Children's Games received a RACC project grant for 2011!
A few excerpts from the proposal:
The goal of Children’s Games is to produce a rich musical experience that is simultaneously dramatic and allegorical. After several years of collaborating with choreographers and dance companies, I am passionate about exploring a challenging, idiosyncratic and hybridized use of the theater to create a work somewhere between music concert, cinema and performance art. My primary impulse for this work is a deep concern for the ways in which corporate, big-budget fantasy images are increasingly colonizing and replacing undirected, self-motivated, small-scale play in both children and adults. Children’s Games will dramatize this struggle in an allegory of the movie-theater audience as willingly infantilized, hypnotized and receptive to dominant ideologies. Using cinematic images against themselves, I will deconstruct their effects, allowing viewers associative and imaginative freedom.
The piece will be comprised of four distinct layers: 1) a large HD video projection with stereo sound, 2) a ten-person mixed-voice choir, 3) several synchronized video monitors, and 4) a live electronic band. Each of these four zones will contain a series of "games" - scores or procedural devices that result in rhythmic and narrative behavior. Distributed throughout the performance space, individual games will overlap and interact. Organized by rhythm and intensity rather than narrative and character, Children´s Games will expand and contract, drifting from solo voice to full choir, from a single video to a dense interplay of cinema, sound effects and evocative electronic songs. Merging media and expanding the definition of music, this performance will celebrate the associative, fragmentary and irrational aspects of imaginative play.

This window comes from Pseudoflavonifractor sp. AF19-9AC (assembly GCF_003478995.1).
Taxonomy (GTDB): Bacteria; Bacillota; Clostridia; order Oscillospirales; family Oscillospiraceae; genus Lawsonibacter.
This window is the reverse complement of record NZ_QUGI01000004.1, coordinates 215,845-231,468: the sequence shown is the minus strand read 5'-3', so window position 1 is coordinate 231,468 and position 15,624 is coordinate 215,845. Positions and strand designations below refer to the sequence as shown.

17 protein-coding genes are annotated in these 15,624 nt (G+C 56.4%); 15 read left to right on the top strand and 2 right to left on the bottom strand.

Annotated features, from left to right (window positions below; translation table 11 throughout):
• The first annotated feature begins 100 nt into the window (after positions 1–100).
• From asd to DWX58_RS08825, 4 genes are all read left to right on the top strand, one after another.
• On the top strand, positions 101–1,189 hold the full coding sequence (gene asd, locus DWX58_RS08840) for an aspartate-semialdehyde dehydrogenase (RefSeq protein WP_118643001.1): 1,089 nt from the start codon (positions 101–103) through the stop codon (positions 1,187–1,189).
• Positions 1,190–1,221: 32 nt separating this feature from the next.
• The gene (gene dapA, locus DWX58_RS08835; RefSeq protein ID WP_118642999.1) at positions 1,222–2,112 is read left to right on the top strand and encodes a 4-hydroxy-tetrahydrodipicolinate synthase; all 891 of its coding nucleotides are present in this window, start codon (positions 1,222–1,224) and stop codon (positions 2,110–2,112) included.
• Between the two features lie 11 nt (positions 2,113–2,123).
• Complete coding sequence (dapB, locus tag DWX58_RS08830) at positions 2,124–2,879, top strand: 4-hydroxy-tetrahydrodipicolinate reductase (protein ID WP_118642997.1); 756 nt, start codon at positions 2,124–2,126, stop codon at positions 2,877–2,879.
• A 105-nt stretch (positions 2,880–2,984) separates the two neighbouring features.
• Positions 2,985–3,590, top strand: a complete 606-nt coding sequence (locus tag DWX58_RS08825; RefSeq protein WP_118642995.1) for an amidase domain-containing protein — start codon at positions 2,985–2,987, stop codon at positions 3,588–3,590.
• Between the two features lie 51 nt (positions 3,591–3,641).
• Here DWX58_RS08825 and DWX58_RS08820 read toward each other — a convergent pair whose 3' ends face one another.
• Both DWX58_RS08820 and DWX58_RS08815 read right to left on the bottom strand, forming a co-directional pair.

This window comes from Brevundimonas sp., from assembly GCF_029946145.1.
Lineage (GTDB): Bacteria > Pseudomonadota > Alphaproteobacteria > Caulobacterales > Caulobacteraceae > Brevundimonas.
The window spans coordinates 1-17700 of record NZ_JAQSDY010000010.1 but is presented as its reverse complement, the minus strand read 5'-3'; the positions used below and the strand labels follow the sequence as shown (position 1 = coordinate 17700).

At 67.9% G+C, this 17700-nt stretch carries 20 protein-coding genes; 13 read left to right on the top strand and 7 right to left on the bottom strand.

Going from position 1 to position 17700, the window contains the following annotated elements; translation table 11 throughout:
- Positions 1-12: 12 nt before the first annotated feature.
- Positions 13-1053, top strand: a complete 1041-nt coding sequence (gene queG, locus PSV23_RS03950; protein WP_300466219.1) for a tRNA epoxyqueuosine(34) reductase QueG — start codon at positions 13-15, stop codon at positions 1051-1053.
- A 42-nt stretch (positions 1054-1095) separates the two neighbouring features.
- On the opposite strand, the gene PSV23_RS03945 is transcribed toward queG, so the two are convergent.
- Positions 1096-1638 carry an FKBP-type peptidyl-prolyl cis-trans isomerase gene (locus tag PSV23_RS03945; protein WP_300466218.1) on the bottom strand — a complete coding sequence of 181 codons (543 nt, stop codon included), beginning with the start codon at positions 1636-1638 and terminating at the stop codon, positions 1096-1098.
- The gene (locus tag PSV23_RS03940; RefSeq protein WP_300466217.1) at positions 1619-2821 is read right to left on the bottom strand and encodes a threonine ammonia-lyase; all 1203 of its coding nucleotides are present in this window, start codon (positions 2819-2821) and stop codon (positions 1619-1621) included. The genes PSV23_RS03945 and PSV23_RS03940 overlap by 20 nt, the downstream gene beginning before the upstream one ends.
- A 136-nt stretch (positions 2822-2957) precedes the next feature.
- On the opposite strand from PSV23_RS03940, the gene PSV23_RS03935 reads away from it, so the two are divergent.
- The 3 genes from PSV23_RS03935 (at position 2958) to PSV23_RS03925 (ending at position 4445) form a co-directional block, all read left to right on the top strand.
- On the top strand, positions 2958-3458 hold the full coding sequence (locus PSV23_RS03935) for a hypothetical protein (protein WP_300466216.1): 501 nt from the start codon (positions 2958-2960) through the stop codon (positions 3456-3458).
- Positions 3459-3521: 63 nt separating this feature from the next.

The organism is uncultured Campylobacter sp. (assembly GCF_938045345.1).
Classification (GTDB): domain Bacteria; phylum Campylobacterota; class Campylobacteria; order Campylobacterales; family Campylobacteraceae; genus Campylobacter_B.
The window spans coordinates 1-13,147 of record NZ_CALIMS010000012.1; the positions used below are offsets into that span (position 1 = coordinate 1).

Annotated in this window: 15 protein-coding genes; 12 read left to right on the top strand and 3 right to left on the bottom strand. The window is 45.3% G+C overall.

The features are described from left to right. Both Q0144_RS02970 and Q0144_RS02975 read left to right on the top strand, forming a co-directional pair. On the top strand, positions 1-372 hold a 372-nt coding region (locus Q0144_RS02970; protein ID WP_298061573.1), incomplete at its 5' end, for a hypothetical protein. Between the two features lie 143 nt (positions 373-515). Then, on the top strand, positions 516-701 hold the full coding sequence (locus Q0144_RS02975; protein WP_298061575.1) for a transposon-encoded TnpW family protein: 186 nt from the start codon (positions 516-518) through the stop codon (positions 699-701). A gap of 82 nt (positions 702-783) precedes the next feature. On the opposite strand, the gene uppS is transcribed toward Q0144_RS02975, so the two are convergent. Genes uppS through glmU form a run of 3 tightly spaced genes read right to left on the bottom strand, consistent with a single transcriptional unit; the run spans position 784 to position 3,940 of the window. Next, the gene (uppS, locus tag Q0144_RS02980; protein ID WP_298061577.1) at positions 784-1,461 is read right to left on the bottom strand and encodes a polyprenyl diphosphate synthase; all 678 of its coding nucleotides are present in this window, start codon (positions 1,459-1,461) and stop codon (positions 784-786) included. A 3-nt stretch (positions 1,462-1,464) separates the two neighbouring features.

Children´s Games will be an adventurous work filled with haunting images, vivid compositions and strange sounds. Drawing on research into film theory, cognitive science, the loss of play in children, catharsis and special effects, I will examine the power of narratives to shape our view of the world, and argue for the independence and freedom to play.